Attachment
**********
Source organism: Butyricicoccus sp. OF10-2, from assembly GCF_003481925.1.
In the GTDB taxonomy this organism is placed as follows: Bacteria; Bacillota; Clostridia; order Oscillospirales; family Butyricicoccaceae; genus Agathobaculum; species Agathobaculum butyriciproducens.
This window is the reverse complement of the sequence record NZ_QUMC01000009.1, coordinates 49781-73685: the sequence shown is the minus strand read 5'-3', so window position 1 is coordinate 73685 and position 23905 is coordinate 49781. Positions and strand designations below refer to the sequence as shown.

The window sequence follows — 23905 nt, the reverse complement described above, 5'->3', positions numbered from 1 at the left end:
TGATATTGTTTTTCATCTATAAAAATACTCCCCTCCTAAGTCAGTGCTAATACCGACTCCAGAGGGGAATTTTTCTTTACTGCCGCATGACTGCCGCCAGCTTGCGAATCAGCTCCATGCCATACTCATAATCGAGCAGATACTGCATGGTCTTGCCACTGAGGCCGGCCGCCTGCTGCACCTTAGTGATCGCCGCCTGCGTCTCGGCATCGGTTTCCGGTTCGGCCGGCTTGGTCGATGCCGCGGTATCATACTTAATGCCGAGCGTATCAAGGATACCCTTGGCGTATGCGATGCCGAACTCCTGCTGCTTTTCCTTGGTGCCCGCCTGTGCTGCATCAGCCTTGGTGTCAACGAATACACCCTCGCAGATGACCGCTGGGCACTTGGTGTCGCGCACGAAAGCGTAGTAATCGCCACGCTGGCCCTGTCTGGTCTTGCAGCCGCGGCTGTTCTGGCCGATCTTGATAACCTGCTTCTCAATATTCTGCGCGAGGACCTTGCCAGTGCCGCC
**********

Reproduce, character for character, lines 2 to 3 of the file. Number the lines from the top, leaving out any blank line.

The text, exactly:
In the GTDB taxonomy this organism is placed as follows: Bacteria; Bacillota; Clostridia; order Oscillospirales; family Butyricicoccaceae; genus Agathobaculum; species Agathobaculum butyriciproducens.
This window is the reverse complement of the sequence record NZ_QUMC01000009.1, coordinates 49781-73685: the sequence shown is the minus strand read 5'-3', so window position 1 is coordinate 73685 and position 23905 is coordinate 49781. Positions and strand designations below refer to the sequence as shown.